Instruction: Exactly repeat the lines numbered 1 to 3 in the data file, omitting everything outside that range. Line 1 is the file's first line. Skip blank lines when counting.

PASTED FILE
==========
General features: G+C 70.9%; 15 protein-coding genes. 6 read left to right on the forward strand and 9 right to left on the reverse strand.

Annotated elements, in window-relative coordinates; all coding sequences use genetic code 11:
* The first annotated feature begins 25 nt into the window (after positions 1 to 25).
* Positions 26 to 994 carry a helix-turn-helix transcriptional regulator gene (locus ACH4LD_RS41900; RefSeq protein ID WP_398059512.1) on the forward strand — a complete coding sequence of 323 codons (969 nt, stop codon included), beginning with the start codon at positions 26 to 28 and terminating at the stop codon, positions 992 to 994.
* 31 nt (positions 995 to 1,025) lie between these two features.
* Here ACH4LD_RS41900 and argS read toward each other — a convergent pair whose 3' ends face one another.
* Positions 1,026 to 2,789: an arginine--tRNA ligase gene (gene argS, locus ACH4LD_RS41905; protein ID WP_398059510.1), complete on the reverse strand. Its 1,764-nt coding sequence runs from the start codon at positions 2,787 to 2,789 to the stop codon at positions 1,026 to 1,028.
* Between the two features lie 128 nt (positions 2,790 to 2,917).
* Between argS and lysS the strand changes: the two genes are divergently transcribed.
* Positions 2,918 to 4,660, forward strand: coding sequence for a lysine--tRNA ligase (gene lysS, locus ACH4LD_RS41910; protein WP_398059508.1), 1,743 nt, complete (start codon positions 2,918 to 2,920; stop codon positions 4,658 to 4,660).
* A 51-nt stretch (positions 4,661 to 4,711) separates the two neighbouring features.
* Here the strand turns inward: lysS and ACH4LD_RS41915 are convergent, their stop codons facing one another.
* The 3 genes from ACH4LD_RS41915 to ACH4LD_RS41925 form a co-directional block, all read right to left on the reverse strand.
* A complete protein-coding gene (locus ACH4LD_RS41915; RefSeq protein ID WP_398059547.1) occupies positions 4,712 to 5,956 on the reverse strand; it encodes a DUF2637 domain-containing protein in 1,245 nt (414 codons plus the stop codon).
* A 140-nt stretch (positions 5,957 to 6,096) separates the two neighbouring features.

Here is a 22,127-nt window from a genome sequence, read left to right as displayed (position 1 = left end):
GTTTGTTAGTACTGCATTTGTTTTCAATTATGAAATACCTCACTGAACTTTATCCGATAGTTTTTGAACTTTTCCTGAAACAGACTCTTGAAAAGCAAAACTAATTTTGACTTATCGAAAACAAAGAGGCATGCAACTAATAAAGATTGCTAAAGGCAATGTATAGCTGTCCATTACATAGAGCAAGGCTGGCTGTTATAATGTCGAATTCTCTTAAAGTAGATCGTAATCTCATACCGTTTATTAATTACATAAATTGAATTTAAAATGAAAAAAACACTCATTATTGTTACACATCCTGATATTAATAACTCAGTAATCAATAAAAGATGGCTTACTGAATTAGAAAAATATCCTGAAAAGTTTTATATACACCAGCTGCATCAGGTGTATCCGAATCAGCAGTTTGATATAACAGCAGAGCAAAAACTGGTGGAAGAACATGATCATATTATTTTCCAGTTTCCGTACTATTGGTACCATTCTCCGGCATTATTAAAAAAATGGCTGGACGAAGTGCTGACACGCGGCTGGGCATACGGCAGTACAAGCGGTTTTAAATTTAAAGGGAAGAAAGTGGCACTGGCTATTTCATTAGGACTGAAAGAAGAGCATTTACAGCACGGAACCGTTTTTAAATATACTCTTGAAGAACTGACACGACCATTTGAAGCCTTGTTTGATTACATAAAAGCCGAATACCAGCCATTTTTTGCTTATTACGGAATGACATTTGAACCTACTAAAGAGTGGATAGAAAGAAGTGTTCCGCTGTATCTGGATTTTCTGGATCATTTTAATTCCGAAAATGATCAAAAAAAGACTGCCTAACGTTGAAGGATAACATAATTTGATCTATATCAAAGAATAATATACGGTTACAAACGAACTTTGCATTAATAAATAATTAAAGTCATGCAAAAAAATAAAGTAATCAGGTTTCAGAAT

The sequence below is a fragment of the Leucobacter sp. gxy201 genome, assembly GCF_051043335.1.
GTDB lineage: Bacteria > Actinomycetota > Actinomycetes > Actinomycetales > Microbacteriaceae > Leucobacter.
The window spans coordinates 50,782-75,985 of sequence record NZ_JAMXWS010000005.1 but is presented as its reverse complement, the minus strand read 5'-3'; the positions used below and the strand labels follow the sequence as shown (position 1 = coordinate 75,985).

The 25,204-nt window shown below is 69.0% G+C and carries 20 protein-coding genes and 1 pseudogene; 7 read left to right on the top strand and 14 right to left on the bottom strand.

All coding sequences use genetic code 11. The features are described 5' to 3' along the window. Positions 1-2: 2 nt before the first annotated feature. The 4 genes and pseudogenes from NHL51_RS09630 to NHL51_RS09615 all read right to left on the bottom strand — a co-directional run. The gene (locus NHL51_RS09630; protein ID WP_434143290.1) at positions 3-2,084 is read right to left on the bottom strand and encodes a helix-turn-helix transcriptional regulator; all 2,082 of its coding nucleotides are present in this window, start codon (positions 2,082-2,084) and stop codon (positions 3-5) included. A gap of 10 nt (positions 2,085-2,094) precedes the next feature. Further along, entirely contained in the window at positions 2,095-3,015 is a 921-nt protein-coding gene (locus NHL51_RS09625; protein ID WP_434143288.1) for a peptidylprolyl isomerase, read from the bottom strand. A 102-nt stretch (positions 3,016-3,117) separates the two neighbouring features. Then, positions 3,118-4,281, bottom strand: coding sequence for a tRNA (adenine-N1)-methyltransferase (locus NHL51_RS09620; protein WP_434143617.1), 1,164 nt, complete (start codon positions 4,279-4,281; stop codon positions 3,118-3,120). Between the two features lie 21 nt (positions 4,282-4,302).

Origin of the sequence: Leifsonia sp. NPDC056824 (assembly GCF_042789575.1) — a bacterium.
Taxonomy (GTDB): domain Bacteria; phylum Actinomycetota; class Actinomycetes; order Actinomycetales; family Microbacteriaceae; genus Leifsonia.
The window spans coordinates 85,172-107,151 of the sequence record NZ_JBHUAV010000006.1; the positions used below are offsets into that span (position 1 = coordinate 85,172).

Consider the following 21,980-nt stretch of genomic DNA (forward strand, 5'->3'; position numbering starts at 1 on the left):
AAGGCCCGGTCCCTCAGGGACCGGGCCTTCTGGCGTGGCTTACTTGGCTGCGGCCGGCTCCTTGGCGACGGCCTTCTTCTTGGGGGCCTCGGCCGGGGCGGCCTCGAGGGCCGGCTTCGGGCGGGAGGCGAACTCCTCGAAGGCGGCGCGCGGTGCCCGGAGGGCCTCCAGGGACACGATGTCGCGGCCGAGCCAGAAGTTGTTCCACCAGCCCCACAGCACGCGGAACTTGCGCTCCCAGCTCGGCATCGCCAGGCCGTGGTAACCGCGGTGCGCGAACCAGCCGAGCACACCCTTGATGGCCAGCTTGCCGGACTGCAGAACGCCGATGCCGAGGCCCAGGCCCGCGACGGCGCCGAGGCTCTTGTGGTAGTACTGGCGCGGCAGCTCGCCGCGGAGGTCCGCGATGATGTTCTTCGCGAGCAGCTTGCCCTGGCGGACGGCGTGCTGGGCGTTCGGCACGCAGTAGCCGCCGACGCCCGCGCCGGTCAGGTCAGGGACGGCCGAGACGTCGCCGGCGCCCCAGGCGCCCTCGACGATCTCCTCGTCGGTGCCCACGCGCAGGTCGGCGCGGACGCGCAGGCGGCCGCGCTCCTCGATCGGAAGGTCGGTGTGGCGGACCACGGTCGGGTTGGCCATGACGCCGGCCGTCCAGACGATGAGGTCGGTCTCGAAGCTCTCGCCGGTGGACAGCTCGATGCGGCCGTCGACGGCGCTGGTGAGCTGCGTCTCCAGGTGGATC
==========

General features: G+C 70.9%; 15 protein-coding genes. 6 read left to right on the forward strand and 9 right to left on the reverse strand.

Annotated elements, in window-relative coordinates; all coding sequences use genetic code 11:
* The first annotated feature begins 25 nt into the window (after positions 1 to 25).